St Mary's College is a Catholic girls' school established in 1868 by the Presentation Order, which was founded in Ireland to educate poor and disadvantaged children, especially girls. In 1866, Bishop Murphy appealed to his sister, Superior of the Presentation Convent in Fermoy, to assist him by opening a catholic school in Harrington St, Hobart. Mother Murphy and a small group of nuns arrived in 1866. In 1868 Mount St Mary's (as the school was known) received its first pupils, including boys and boarders.
The fine sandstone convent building was designed to “sit astride a grassy rise” by the convict architect, Henry Hunter. Originally there were two schools on the present-day campus - St Columba's (a free primary school for the poorer community) and Mt St Mary's. The two were eventually merged. Although it is primarily an all-girls school, until the opening of St Virgil's College in 1911 on the block behind St Mary's, the college catered for boys in senior grades as well.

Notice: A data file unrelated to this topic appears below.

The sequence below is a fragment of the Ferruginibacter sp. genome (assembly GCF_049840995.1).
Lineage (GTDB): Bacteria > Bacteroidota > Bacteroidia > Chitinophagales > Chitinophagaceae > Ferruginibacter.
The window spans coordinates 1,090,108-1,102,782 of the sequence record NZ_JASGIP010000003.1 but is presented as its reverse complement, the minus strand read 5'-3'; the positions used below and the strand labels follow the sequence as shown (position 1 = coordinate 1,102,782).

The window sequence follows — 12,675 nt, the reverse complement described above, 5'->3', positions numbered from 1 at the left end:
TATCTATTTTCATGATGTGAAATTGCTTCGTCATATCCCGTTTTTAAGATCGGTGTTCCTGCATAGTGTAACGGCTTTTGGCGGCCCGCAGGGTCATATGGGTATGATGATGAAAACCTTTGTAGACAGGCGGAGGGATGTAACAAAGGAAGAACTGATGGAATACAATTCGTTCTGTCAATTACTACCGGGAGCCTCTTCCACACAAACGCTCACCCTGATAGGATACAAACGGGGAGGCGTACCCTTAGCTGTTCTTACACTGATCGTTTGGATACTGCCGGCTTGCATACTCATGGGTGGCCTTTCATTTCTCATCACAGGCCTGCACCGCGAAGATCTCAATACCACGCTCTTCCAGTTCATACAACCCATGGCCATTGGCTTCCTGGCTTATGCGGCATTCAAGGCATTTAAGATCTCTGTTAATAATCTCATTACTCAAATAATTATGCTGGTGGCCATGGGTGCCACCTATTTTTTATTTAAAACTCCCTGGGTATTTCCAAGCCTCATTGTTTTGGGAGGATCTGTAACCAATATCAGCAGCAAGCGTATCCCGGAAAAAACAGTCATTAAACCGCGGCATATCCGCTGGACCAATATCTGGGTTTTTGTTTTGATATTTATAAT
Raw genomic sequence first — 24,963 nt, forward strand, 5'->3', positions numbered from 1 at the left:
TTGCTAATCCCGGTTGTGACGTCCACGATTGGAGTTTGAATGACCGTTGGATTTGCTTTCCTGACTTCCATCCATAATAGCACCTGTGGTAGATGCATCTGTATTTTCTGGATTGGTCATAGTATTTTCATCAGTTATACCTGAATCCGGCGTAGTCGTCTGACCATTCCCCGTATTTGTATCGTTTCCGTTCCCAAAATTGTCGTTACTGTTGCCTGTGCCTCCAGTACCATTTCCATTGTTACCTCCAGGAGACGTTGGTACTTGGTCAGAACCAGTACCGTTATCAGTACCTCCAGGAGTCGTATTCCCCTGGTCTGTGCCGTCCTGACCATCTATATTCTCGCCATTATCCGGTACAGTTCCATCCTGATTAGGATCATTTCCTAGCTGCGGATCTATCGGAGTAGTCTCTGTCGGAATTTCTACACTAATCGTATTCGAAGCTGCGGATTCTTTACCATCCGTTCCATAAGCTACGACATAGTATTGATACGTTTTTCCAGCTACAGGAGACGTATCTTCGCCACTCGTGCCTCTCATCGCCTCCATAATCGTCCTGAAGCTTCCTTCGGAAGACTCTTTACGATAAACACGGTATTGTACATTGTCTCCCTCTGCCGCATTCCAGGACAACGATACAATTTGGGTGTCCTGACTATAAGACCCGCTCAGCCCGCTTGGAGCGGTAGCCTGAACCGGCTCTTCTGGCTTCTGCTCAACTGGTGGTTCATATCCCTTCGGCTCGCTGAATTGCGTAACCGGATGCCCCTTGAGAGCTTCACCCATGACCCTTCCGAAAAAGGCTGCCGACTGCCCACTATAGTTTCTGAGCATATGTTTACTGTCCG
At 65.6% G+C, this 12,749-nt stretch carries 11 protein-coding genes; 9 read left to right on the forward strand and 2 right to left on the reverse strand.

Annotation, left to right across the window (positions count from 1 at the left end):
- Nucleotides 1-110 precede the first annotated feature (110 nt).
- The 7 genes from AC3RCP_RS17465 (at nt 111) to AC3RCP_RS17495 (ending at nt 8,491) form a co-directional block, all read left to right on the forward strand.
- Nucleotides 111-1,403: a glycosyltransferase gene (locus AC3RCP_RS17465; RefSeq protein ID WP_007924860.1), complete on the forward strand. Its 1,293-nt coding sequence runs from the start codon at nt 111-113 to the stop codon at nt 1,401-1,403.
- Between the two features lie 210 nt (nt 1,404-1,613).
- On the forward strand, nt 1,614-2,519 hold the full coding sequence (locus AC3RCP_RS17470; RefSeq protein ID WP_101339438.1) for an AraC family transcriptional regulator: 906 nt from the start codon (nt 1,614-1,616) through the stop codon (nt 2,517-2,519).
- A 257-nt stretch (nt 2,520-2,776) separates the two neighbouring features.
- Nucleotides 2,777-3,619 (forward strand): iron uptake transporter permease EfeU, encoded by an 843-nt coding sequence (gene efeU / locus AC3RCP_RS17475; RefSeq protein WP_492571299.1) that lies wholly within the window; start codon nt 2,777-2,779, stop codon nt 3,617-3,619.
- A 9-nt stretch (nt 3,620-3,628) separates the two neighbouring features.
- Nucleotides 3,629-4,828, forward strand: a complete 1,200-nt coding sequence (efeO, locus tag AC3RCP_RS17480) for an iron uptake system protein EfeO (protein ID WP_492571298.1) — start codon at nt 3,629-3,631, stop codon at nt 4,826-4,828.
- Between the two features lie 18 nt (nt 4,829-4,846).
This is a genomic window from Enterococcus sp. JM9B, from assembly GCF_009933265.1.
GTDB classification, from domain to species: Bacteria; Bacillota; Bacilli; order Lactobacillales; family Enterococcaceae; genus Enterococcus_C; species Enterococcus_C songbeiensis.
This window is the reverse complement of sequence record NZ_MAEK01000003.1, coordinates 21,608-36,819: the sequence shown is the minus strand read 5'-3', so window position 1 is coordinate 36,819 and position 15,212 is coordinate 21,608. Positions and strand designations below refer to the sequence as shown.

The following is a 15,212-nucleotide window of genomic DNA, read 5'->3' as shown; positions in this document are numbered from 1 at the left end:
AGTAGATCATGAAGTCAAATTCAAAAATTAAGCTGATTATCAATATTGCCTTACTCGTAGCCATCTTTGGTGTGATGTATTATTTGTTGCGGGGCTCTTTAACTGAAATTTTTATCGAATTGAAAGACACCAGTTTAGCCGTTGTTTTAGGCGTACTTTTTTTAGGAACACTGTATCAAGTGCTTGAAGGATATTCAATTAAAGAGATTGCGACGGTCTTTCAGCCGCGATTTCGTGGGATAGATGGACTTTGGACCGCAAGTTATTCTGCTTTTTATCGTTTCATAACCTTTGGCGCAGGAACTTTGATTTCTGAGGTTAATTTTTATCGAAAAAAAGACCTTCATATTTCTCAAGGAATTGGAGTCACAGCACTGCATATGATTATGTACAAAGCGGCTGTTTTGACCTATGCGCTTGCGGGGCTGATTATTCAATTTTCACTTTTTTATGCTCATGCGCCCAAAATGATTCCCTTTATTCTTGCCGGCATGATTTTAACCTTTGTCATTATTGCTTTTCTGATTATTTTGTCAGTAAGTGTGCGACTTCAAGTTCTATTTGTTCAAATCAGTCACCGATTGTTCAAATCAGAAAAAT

The College continued to develop on its prominent site next to St Mary's Cathedral, the boarding house closing in 1971. Today, St Mary's College embodies the special charisma of its founding Sisters in offering a faith-oriented quality education to girls from kindergarten to Grade 12, with boys from kindergarten to Grade 2. St Mary's College is still administered by the Presentation Sisters, with lay principals from 1999. The original convent and school-rooms are still on-site today.
A respected and flourishing educational institution, St Mary’s College has nurtured the spiritual, cultural, academic and sporting lives of many thousands of Tasmanian students in three different centuries. The convent building is in immaculate condition and beautifully situated, easily visible as you drive along Harrington St, nestled next to St Mary’s Cathedral. It is truly a beautiful example of mid 19th century architecture.